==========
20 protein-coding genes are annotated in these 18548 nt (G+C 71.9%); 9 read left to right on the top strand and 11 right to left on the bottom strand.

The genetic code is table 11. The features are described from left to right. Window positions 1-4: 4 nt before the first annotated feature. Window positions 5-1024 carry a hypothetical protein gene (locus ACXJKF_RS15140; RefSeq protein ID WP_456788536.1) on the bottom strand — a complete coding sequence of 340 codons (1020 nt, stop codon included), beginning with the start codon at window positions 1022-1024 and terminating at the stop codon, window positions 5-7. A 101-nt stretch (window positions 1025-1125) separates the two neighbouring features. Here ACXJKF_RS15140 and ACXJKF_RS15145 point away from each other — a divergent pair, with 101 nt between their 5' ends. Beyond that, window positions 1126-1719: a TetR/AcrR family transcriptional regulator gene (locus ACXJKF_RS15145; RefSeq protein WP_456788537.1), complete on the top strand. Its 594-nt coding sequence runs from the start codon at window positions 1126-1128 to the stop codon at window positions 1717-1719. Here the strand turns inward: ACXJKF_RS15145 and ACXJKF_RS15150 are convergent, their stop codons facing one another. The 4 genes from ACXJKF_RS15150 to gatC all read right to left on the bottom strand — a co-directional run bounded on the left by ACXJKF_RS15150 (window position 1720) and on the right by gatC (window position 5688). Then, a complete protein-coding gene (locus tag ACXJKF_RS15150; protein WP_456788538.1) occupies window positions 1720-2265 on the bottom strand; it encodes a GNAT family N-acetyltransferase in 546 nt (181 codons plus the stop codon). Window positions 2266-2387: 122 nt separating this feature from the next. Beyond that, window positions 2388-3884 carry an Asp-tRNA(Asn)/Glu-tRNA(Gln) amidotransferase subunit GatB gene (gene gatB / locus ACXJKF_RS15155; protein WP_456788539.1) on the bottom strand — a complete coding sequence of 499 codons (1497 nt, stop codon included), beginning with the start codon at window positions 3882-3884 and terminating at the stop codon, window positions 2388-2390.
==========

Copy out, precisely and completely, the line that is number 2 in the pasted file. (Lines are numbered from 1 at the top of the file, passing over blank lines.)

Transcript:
The genetic code is table 11. The features are described from left to right. Window positions 1-4: 4 nt before the first annotated feature. Window positions 5-1024 carry a hypothetical protein gene (locus ACXJKF_RS15140; RefSeq protein ID WP_456788536.1) on the bottom strand — a complete coding sequence of 340 codons (1020 nt, stop codon included), beginning with the start codon at window positions 1022-1024 and terminating at the stop codon, window positions 5-7. A 101-nt stretch (window positions 1025-1125) separates the two neighbouring features. Here ACXJKF_RS15140 and ACXJKF_RS15145 point away from each other — a divergent pair, with 101 nt between their 5' ends. Beyond that, window positions 1126-1719: a TetR/AcrR family transcriptional regulator gene (locus ACXJKF_RS15145; RefSeq protein WP_456788537.1), complete on the top strand. Its 594-nt coding sequence runs from the start codon at window positions 1126-1128 to the stop codon at window positions 1717-1719. Here the strand turns inward: ACXJKF_RS15145 and ACXJKF_RS15150 are convergent, their stop codons facing one another. The 4 genes from ACXJKF_RS15150 to gatC all read right to left on the bottom strand — a co-directional run bounded on the left by ACXJKF_RS15150 (window position 1720) and on the right by gatC (window position 5688). Then, a complete protein-coding gene (locus tag ACXJKF_RS15150; protein WP_456788538.1) occupies window positions 1720-2265 on the bottom strand; it encodes a GNAT family N-acetyltransferase in 546 nt (181 codons plus the stop codon). Window positions 2266-2387: 122 nt separating this feature from the next. Beyond that, window positions 2388-3884 carry an Asp-tRNA(Asn)/Glu-tRNA(Gln) amidotransferase subunit GatB gene (gene gatB / locus ACXJKF_RS15155; protein WP_456788539.1) on the bottom strand — a complete coding sequence of 499 codons (1497 nt, stop codon included), beginning with the start codon at window positions 3882-3884 and terminating at the stop codon, window positions 2388-2390.